RALEIGH, N.C. — A week after the N.C. Senate passed the Compassionate Care Act, which would legalize medical marijuana, David and Mary Carter were at the General Assembly. 


What You Need To Know 

The medical marijuana bill passed in the state Senate 

An advocate with cancer says cannabis has helped halt his tumor's growth and deal with pain

The bill now sits in the state House 


The couple was there to speak to state representatives, tell their story and urge the lawmakers to pass the bill in the House as well.

“I do a lot of public speaking anyway because I love training. I love teaching people,” David Carter said. “So it doesn’t bother me to stand in front of people to take and help them understand my point of view.”

The Carters are advocates of medical marijuana for a few reasons.

The first is David’s diagnosis. He has inter-cranial melanoma, brain cancer. He’s battled it for over a decade.

In 2010, Mary began researching medical marijuana.

“Back then, and still today, medical marijuana is not legal here in North Carolina, but, you know, we couldn’t move because he had young children. He had a job, and we couldn’t just move to Colorado or California, wherever those places where it’s legal,” Mary Carter said.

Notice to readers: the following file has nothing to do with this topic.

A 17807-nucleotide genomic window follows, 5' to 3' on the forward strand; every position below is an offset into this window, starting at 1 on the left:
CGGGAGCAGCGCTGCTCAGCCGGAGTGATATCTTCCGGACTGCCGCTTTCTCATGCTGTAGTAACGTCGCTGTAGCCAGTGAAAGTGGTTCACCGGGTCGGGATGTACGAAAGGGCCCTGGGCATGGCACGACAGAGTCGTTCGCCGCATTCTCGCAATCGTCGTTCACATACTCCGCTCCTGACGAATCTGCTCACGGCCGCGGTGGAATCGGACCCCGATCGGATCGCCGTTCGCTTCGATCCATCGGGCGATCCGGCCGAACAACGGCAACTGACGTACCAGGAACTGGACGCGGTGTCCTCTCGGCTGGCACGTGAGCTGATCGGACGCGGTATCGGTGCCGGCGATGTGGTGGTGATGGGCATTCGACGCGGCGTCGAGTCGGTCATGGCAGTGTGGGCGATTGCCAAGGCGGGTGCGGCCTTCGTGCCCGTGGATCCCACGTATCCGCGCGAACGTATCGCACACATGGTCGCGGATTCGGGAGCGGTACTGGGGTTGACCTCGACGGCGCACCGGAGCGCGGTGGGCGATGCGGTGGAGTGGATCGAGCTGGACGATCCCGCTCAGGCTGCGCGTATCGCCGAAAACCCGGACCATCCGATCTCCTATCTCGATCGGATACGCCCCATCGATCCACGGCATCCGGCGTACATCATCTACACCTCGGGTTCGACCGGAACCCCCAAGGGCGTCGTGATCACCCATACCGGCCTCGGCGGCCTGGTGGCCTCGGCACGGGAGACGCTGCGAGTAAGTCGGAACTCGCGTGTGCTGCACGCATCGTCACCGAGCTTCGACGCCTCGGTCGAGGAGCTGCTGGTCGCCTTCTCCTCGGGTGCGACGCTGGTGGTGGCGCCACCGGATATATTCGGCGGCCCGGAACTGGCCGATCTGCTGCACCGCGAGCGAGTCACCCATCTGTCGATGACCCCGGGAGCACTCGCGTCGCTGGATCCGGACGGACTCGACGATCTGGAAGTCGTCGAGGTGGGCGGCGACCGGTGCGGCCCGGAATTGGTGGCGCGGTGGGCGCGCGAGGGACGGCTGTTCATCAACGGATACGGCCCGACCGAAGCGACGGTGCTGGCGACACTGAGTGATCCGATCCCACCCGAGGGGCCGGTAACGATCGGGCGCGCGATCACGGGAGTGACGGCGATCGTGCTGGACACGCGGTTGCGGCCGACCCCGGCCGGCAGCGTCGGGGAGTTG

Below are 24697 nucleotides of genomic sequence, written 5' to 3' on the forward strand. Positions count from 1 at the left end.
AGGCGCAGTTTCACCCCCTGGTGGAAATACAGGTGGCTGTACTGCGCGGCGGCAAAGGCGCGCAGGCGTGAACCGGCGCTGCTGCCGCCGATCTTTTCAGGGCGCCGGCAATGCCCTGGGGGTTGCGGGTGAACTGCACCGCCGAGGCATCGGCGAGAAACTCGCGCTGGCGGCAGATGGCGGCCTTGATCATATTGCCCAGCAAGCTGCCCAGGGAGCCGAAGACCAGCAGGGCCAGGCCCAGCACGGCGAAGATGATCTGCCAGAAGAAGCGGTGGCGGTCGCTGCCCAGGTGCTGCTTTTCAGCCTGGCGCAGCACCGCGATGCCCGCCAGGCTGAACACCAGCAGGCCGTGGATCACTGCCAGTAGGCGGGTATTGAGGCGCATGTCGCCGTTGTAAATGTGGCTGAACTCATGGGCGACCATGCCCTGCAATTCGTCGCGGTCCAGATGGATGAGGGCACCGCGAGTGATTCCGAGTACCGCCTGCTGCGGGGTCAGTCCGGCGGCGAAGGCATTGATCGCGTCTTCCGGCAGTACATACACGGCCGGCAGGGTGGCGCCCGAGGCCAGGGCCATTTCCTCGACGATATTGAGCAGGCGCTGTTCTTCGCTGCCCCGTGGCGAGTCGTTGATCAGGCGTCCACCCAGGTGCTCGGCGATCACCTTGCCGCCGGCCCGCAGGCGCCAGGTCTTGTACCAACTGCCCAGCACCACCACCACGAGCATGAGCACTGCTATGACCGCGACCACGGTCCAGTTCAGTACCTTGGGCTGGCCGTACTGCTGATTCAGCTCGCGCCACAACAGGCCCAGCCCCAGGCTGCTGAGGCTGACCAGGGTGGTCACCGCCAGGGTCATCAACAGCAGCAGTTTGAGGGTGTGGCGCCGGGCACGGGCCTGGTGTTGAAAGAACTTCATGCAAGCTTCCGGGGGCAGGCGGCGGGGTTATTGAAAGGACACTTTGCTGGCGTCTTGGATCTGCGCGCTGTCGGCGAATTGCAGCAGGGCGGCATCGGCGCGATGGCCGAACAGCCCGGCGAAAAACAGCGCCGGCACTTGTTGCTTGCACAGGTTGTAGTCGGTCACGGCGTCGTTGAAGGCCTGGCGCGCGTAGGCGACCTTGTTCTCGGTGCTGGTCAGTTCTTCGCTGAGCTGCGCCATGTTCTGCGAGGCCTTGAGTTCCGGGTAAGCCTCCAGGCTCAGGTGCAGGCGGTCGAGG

The research turned into a career. They now own two CBD shops and help advise their patients on how to manage their pain with cannabis.

“Me, being a cancer fighter and knowing that cannabis has helped me, even the CBD stuff, the basics, they’ve helped me. Knowing that they help people like me and friends I know, why not fight for it?” David Carter said.

A few years ago when the cancer came back aggressively, he shifted his diet and treatment. Instead of relying on chemo and other medication, he focused on a clean diet and high doses of full spectrum CBD.

“As of my last MRI, they reported that whatever I’m doing, is what I get told, and to me it’s cannabis and cuisine,” David Carter said. “What I’m eating and what cannabis I’m using have helped overall with the cancer not growing any further.”

David and Mary Carter say all they can do is share their story and experiences and hope what they share doesn’t fall on deaf ears.

Some opponents of the bill say it opens the doors for recreational marijuana in the state.

Carter echoed advocates from veterans' groups who also visited the legislature, saying the goal isn’t to get high. It’s to live a normal, productive life, free of pain.

“The tumors themselves have a byproduct of a lot of pain, and micro-dosing cannabis in general helps abate the pain, and I’m able to function. I’m still able to have a normal day where I’m not high, I’m just feeling OK. And if that is enabled, I’ll be much happier.”

So far, there hasn't been any movement in the House on the bill.

House Speaker Tim Moore has cast doubt on the bill passing in this short session.